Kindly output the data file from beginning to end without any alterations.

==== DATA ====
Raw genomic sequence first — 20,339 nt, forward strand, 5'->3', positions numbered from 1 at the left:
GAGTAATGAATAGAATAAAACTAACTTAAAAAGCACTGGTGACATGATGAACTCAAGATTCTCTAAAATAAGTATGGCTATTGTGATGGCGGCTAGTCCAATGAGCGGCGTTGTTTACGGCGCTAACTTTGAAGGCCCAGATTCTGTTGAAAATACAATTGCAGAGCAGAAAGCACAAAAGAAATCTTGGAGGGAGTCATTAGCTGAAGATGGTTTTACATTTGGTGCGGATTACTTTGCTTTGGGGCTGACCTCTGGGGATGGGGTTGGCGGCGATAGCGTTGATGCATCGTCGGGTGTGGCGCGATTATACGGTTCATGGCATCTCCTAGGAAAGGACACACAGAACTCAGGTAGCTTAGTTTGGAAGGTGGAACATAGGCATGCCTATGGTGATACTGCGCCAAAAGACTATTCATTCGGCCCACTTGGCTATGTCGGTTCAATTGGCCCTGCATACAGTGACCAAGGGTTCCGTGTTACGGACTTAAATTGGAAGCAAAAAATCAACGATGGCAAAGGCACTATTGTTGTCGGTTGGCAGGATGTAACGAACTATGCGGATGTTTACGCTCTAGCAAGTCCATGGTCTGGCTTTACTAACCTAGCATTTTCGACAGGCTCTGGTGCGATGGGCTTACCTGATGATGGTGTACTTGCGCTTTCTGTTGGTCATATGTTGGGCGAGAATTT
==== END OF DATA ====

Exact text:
Raw genomic sequence first — 20,339 nt, forward strand, 5'->3', positions numbered from 1 at the left:
GAGTAATGAATAGAATAAAACTAACTTAAAAAGCACTGGTGACATGATGAACTCAAGATTCTCTAAAATAAGTATGGCTATTGTGATGGCGGCTAGTCCAATGAGCGGCGTTGTTTACGGCGCTAACTTTGAAGGCCCAGATTCTGTTGAAAATACAATTGCAGAGCAGAAAGCACAAAAGAAATCTTGGAGGGAGTCATTAGCTGAAGATGGTTTTACATTTGGTGCGGATTACTTTGCTTTGGGGCTGACCTCTGGGGATGGGGTTGGCGGCGATAGCGTTGATGCATCGTCGGGTGTGGCGCGATTATACGGTTCATGGCATCTCCTAGGAAAGGACACACAGAACTCAGGTAGCTTAGTTTGGAAGGTGGAACATAGGCATGCCTATGGTGATACTGCGCCAAAAGACTATTCATTCGGCCCACTTGGCTATGTCGGTTCAATTGGCCCTGCATACAGTGACCAAGGGTTCCGTGTTACGGACTTAAATTGGAAGCAAAAAATCAACGATGGCAAAGGCACTATTGTTGTCGGTTGGCAGGATGTAACGAACTATGCGGATGTTTACGCTCTAGCAAGTCCATGGTCTGGCTTTACTAACCTAGCATTTTCGACAGGCTCTGGTGCGATGGGCTTACCTGATGATGGTGTACTTGCGCTTTCTGTTGGTCATATGTTGGGCGAGAATTT